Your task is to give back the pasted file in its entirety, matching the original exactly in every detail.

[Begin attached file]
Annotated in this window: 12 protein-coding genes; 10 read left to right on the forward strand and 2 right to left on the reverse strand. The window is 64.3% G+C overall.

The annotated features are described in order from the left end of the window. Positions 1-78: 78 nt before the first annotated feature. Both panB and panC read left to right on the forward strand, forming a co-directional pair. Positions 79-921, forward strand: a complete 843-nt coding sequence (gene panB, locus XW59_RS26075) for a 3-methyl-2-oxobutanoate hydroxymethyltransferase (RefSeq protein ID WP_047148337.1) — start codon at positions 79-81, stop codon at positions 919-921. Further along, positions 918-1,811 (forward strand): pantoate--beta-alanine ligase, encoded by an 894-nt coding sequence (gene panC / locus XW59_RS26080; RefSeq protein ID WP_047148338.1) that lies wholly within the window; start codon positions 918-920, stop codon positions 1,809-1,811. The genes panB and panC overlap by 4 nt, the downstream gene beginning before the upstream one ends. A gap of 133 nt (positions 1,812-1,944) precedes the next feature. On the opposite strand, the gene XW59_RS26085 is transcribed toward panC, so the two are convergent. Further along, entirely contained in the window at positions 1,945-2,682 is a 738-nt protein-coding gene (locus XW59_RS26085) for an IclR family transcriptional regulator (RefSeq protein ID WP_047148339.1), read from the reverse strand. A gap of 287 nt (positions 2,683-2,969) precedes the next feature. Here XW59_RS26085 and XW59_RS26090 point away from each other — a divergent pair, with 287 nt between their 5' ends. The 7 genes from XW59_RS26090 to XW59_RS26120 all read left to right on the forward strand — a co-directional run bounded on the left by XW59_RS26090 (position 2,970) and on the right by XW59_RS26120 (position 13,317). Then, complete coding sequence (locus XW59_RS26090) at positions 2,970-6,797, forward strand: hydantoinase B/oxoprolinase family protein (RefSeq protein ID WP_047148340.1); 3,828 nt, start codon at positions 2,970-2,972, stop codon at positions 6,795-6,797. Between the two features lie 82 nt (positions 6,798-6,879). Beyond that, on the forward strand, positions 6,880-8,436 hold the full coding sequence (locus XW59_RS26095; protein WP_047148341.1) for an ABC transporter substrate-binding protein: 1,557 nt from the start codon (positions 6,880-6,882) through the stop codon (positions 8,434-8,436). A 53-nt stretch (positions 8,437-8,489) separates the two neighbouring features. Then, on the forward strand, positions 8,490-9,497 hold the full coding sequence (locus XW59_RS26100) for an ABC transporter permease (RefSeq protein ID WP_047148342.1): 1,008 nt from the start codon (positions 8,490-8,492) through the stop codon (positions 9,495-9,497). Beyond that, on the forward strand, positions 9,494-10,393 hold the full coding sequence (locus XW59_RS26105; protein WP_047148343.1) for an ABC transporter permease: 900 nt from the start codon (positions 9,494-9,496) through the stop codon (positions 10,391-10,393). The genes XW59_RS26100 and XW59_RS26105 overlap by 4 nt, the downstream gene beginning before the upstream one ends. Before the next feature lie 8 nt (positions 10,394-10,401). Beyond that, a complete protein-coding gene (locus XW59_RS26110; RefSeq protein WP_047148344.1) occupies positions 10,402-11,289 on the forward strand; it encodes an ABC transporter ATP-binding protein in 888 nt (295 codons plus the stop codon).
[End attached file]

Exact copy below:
Annotated in this window: 12 protein-coding genes; 10 read left to right on the forward strand and 2 right to left on the reverse strand. The window is 64.3% G+C overall.

The annotated features are described in order from the left end of the window. Positions 1-78: 78 nt before the first annotated feature. Both panB and panC read left to right on the forward strand, forming a co-directional pair. Positions 79-921, forward strand: a complete 843-nt coding sequence (gene panB, locus XW59_RS26075) for a 3-methyl-2-oxobutanoate hydroxymethyltransferase (RefSeq protein ID WP_047148337.1) — start codon at positions 79-81, stop codon at positions 919-921. Further along, positions 918-1,811 (forward strand): pantoate--beta-alanine ligase, encoded by an 894-nt coding sequence (gene panC / locus XW59_RS26080; RefSeq protein ID WP_047148338.1) that lies wholly within the window; start codon positions 918-920, stop codon positions 1,809-1,811. The genes panB and panC overlap by 4 nt, the downstream gene beginning before the upstream one ends. A gap of 133 nt (positions 1,812-1,944) precedes the next feature. On the opposite strand, the gene XW59_RS26085 is transcribed toward panC, so the two are convergent. Further along, entirely contained in the window at positions 1,945-2,682 is a 738-nt protein-coding gene (locus XW59_RS26085) for an IclR family transcriptional regulator (RefSeq protein ID WP_047148339.1), read from the reverse strand. A gap of 287 nt (positions 2,683-2,969) precedes the next feature. Here XW59_RS26085 and XW59_RS26090 point away from each other — a divergent pair, with 287 nt between their 5' ends. The 7 genes from XW59_RS26090 to XW59_RS26120 all read left to right on the forward strand — a co-directional run bounded on the left by XW59_RS26090 (position 2,970) and on the right by XW59_RS26120 (position 13,317). Then, complete coding sequence (locus XW59_RS26090) at positions 2,970-6,797, forward strand: hydantoinase B/oxoprolinase family protein (RefSeq protein ID WP_047148340.1); 3,828 nt, start codon at positions 2,970-2,972, stop codon at positions 6,795-6,797. Between the two features lie 82 nt (positions 6,798-6,879). Beyond that, on the forward strand, positions 6,880-8,436 hold the full coding sequence (locus XW59_RS26095; protein WP_047148341.1) for an ABC transporter substrate-binding protein: 1,557 nt from the start codon (positions 6,880-6,882) through the stop codon (positions 8,434-8,436). A 53-nt stretch (positions 8,437-8,489) separates the two neighbouring features. Then, on the forward strand, positions 8,490-9,497 hold the full coding sequence (locus XW59_RS26100) for an ABC transporter permease (RefSeq protein ID WP_047148342.1): 1,008 nt from the start codon (positions 8,490-8,492) through the stop codon (positions 9,495-9,497). Beyond that, on the forward strand, positions 9,494-10,393 hold the full coding sequence (locus XW59_RS26105; protein WP_047148343.1) for an ABC transporter permease: 900 nt from the start codon (positions 9,494-9,496) through the stop codon (positions 10,391-10,393). The genes XW59_RS26100 and XW59_RS26105 overlap by 4 nt, the downstream gene beginning before the upstream one ends. Before the next feature lie 8 nt (positions 10,394-10,401). Beyond that, a complete protein-coding gene (locus XW59_RS26110; RefSeq protein WP_047148344.1) occupies positions 10,402-11,289 on the forward strand; it encodes an ABC transporter ATP-binding protein in 888 nt (295 codons plus the stop codon).